To the victims of abusive priests, the Pope’s fleeting reference to the scandal—using a vague Latin phrase, "mysterium iniquitatis," to describe a crime he called a sin—failed to mention the victims at all, and thus offered little comfort. To many, the Pope’s statement seemed to be more evidence of an aloof, arrogant, out-of-touch hierarchy whose inability to see beyond its own needs had the effect of rubbing salt into raw, open wounds.
The following day, in his Good Friday letter, Cardinal Law also touched on the theme of betrayal, but more explicitly. "Betrayal hangs like a heavy cloud over the Church today," he wrote. "While we do not presume to judge anyone’s relationship with God, there is no doubt that a betrayal of trust is at the heart of the evil in the sexual abuse of children by clergy. Priests should be trustworthy beyond any shadow of a doubt. When some have broken that trust, all of us suffer the consequences."
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Public opinion polls found a deepening sense of disillusionment among parishioners with Law’s handling of the problem. By mid-April a Globe–WBZ-TV poll found that 65 percent of the Catholics in the archdiocese believed the cardinal needed to resign.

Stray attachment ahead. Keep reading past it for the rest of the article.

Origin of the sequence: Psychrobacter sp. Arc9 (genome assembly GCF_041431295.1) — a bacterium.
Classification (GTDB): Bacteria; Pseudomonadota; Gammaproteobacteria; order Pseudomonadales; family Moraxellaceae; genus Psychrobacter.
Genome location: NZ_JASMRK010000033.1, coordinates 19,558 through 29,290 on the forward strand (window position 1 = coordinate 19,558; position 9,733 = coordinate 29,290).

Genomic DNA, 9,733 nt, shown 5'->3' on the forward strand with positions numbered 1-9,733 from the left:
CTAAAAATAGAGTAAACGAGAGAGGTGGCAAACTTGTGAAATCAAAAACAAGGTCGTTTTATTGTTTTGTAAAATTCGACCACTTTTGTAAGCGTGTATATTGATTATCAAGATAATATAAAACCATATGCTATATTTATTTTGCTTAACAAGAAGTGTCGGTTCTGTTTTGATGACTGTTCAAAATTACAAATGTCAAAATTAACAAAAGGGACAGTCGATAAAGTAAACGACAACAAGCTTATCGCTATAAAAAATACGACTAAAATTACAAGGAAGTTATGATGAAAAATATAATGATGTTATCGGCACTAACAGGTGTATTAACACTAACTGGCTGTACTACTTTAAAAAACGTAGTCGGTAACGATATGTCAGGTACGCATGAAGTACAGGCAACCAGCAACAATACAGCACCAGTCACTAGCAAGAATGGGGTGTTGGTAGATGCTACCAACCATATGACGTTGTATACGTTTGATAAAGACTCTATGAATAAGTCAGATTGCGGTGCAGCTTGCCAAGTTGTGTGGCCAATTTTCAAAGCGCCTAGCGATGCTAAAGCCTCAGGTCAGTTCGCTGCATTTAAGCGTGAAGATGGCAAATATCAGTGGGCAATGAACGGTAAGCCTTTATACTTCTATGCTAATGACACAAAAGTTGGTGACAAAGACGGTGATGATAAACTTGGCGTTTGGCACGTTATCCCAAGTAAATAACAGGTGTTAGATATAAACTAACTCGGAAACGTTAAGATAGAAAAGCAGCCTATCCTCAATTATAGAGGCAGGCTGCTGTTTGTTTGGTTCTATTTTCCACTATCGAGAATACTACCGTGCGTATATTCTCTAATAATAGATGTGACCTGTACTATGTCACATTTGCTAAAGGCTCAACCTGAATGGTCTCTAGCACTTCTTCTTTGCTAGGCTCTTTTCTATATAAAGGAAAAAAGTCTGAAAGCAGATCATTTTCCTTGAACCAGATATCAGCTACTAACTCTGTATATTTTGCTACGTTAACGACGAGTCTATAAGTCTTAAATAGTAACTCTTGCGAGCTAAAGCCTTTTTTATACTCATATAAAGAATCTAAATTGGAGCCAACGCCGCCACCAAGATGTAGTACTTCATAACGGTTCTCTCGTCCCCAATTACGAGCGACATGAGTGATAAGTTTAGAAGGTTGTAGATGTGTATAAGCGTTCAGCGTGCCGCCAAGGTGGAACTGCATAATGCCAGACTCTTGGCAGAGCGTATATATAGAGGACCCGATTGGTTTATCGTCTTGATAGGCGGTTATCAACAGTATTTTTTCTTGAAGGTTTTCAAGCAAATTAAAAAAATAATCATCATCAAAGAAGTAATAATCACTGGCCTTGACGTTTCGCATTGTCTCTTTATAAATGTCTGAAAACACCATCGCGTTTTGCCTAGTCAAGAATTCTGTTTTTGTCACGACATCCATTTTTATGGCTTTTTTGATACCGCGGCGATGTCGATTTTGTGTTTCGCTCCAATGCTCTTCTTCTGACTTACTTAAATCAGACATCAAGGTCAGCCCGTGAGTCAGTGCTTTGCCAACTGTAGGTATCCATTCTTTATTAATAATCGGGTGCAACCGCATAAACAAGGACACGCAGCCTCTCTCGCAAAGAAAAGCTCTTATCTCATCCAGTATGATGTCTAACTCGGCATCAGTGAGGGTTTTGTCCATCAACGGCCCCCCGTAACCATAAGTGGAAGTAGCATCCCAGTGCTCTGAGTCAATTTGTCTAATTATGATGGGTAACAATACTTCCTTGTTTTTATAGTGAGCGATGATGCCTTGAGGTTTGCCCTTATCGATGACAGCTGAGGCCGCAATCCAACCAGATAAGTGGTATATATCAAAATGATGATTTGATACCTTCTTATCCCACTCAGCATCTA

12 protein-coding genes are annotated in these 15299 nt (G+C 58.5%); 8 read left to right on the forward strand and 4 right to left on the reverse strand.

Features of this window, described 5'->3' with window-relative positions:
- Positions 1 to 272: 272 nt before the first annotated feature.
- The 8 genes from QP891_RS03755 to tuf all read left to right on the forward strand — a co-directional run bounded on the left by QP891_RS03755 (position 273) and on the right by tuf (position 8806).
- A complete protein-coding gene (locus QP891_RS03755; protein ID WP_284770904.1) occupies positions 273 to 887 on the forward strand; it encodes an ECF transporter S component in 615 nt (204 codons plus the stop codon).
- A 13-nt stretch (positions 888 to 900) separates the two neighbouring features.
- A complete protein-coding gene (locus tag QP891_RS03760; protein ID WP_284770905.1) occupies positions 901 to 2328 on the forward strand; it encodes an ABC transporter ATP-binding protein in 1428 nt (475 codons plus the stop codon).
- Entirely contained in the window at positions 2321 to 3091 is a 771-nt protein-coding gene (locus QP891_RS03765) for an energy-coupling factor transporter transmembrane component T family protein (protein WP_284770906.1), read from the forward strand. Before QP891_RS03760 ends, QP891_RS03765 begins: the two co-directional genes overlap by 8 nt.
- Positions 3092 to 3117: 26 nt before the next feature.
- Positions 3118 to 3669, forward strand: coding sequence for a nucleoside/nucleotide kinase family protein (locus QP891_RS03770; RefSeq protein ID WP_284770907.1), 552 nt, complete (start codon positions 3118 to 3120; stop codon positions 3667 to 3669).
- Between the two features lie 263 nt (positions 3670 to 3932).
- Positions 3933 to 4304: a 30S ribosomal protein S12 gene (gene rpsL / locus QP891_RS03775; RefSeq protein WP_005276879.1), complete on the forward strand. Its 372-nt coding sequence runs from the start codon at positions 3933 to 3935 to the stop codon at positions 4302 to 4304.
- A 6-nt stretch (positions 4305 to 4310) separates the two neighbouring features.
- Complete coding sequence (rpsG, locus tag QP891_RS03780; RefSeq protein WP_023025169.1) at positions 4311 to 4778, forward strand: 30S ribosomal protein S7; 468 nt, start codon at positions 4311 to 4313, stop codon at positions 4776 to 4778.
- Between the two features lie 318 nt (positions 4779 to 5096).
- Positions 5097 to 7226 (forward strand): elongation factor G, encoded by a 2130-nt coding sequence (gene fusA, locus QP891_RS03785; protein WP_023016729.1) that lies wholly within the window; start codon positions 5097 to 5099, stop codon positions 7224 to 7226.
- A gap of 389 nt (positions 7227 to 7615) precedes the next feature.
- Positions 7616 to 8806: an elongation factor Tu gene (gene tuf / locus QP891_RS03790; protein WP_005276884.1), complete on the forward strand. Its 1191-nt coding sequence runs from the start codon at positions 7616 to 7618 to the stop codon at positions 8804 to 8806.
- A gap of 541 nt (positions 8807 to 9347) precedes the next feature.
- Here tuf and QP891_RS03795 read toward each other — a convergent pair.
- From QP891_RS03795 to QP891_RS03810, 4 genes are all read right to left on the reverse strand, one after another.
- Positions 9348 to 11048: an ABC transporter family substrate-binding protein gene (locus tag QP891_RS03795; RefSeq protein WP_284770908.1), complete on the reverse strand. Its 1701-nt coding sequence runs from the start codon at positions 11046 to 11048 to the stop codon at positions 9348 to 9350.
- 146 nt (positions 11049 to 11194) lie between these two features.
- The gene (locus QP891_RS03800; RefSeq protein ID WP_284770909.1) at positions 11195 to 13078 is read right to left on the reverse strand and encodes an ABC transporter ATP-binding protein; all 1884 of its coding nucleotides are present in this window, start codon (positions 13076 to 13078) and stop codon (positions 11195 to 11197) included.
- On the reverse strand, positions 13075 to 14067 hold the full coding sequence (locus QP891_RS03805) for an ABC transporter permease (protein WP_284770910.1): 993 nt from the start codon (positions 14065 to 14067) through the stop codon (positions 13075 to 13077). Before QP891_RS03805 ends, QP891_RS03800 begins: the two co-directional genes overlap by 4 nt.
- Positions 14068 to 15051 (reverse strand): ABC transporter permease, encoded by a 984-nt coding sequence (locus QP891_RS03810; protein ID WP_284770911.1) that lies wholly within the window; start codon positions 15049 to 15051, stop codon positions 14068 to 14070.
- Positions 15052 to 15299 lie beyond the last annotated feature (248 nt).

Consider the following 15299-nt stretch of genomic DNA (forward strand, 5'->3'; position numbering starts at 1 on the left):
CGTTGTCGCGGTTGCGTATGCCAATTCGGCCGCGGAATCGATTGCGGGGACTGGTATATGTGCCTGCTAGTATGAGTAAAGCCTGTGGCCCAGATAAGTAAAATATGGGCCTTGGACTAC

Some Catholics began withholding money from the archdiocese. Churchgoers turned their backs on the cardinal’s Annual Appeal, which funds many Church programs. And an ambitious $350 million capital fundraising campaign virtually ground to a halt. There was renewed discussion about the wisdom of a priesthood restricted to celibate men, and some wondered whether there is a link between the high incidence of sexual abuse of teenage boys and the high percentage of gay men in the priesthood.
After three months of mounting scandal, the Vatican seemed to awaken: the Pope summoned all the American cardinals to an extraordinary emergency meeting in April 2002. At that meeting, the Pope changed his tune, and his tone. He said the sexual abuse of minors by priests was not only an "appalling sin" but a crime. The Pope also responded to complaints that the Holy See appeared indifferent to the suffering of victims. "To the victims and their families, wherever they may be, I express my profound sense of solidarity and concern," the frail, eighty-one-year-old pontiff said.
While the meeting was remarkable, and unprecedented, it remained unclear how tangible and far-reaching the reforms promised by the Vatican would become. There are still many within the Vatican who view sexual abuse by clergy as a peculiarly American phenomenon.
The issue of the Church failing to take seriously the sexual abuse of children by its clergy had surfaced now and then since 1985, when the first big case exploded in Louisiana. But the Church had engaged in largely successful damage control, taking advantage of the widespread deference toward it to dismiss the scandals as anomalies being blown out of proportion by anti-Catholic elements in the news media, in collaboration with Catholic dissidents who wanted to discredit the hierarchy.